The Magnified Body of Survival
Tracing Communication Paradigms in Hiroshima and Nagasaki's Storytelling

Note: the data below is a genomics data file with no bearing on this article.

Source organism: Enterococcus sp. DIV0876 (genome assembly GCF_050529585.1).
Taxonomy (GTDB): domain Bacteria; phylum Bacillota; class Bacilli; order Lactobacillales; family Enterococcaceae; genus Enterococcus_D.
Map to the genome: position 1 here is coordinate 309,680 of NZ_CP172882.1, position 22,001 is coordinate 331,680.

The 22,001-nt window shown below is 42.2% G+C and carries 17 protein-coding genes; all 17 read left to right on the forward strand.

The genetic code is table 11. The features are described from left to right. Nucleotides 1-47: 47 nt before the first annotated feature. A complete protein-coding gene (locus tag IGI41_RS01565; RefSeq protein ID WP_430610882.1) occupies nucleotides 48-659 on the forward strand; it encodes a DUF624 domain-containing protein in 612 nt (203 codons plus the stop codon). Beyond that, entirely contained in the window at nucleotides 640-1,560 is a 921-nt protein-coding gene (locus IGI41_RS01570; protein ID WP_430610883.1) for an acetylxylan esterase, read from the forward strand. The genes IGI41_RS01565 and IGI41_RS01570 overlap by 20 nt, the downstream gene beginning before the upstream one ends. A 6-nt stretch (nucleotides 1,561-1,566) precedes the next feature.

This essay concerns a number of problematic aspects of literary communication within works of literature about the atomic bombings of Hiroshima and Nagasaki. Specifically, it tries to compare and put into perspective the different approaches and motivations by authors who are also survivors and readers who are not into the literary text, when what is at stake is the knowledge of extremely violent experiences as Hiroshima and Nagasaki’s bombings. After a partial survey of writings about the atomic bombings produced outside the two cities by non-survivours, the essay will focus on some characteristic traits of Hiroshima and Nagasaki’s witness literature, in the light of which the paradigm of literary communication will be questioned and integrated to account also for the difficult relationship between the act of writing something that resists being put into words, and the attempt at participation that is the act of reading.